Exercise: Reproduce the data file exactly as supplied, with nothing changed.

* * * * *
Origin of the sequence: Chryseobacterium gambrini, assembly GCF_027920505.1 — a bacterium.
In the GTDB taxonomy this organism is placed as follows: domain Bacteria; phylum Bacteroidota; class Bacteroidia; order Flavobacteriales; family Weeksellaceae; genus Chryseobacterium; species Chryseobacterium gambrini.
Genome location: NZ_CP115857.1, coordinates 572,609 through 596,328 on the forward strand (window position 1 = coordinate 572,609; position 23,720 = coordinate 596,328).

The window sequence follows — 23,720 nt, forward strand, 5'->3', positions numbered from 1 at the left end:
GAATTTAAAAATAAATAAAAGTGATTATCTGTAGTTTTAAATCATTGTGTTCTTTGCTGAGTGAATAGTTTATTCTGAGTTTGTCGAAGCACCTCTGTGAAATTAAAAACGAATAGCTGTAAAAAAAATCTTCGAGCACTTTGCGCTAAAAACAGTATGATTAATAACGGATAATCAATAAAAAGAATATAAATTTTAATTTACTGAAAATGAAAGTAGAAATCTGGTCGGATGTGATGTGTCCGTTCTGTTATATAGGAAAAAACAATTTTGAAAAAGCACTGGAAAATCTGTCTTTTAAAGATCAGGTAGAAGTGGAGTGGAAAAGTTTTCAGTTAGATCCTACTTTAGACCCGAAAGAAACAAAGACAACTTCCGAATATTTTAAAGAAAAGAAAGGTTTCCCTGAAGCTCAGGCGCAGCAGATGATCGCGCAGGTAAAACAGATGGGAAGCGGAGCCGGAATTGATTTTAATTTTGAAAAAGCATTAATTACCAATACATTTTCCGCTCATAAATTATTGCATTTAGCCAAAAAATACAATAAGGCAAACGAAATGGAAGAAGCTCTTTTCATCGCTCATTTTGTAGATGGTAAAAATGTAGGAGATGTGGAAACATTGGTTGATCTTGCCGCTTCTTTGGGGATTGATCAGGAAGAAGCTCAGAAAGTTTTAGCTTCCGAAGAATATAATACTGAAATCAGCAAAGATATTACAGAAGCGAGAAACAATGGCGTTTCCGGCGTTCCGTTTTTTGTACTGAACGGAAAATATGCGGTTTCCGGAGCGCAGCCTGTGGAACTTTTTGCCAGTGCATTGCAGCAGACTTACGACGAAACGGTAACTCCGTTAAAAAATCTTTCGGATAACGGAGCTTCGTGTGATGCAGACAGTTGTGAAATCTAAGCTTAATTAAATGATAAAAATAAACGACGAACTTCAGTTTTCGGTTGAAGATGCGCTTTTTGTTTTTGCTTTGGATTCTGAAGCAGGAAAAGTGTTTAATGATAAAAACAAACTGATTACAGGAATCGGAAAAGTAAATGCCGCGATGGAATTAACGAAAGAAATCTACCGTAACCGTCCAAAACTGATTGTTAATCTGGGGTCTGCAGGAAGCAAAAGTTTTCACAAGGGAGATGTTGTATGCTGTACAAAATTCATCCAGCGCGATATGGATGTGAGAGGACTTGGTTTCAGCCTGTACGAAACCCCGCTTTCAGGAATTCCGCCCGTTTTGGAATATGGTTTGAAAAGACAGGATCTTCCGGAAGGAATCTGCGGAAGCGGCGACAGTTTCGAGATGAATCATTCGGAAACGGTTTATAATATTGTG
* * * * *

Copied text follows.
Origin of the sequence: Chryseobacterium gambrini, assembly GCF_027920505.1 — a bacterium.
In the GTDB taxonomy this organism is placed as follows: domain Bacteria; phylum Bacteroidota; class Bacteroidia; order Flavobacteriales; family Weeksellaceae; genus Chryseobacterium; species Chryseobacterium gambrini.
Genome location: NZ_CP115857.1, coordinates 572,609 through 596,328 on the forward strand (window position 1 = coordinate 572,609; position 23,720 = coordinate 596,328).

The window sequence follows — 23,720 nt, forward strand, 5'->3', positions numbered from 1 at the left end:
GAATTTAAAAATAAATAAAAGTGATTATCTGTAGTTTTAAATCATTGTGTTCTTTGCTGAGTGAATAGTTTATTCTGAGTTTGTCGAAGCACCTCTGTGAAATTAAAAACGAATAGCTGTAAAAAAAATCTTCGAGCACTTTGCGCTAAAAACAGTATGATTAATAACGGATAATCAATAAAAAGAATATAAATTTTAATTTACTGAAAATGAAAGTAGAAATCTGGTCGGATGTGATGTGTCCGTTCTGTTATATAGGAAAAAACAATTTTGAAAAAGCACTGGAAAATCTGTCTTTTAAAGATCAGGTAGAAGTGGAGTGGAAAAGTTTTCAGTTAGATCCTACTTTAGACCCGAAAGAAACAAAGACAACTTCCGAATATTTTAAAGAAAAGAAAGGTTTCCCTGAAGCTCAGGCGCAGCAGATGATCGCGCAGGTAAAACAGATGGGAAGCGGAGCCGGAATTGATTTTAATTTTGAAAAAGCATTAATTACCAATACATTTTCCGCTCATAAATTATTGCATTTAGCCAAAAAATACAATAAGGCAAACGAAATGGAAGAAGCTCTTTTCATCGCTCATTTTGTAGATGGTAAAAATGTAGGAGATGTGGAAACATTGGTTGATCTTGCCGCTTCTTTGGGGATTGATCAGGAAGAAGCTCAGAAAGTTTTAGCTTCCGAAGAATATAATACTGAAATCAGCAAAGATATTACAGAAGCGAGAAACAATGGCGTTTCCGGCGTTCCGTTTTTTGTACTGAACGGAAAATATGCGGTTTCCGGAGCGCAGCCTGTGGAACTTTTTGCCAGTGCATTGCAGCAGACTTACGACGAAACGGTAACTCCGTTAAAAAATCTTTCGGATAACGGAGCTTCGTGTGATGCAGACAGTTGTGAAATCTAAGCTTAATTAAATGATAAAAATAAACGACGAACTTCAGTTTTCGGTTGAAGATGCGCTTTTTGTTTTTGCTTTGGATTCTGAAGCAGGAAAAGTGTTTAATGATAAAAACAAACTGATTACAGGAATCGGAAAAGTAAATGCCGCGATGGAATTAACGAAAGAAATCTACCGTAACCGTCCAAAACTGATTGTTAATCTGGGGTCTGCAGGAAGCAAAAGTTTTCACAAGGGAGATGTTGTATGCTGTACAAAATTCATCCAGCGCGATATGGATGTGAGAGGACTTGGTTTCAGCCTGTACGAAACCCCGCTTTCAGGAATTCCGCCCGTTTTGGAATATGGTTTGAAAAGACAGGATCTTCCGGAAGGAATCTGCGGAAGCGGCGACAGTTTCGAGATGAATCATTCGGAAACGGTTTATAATATTGTG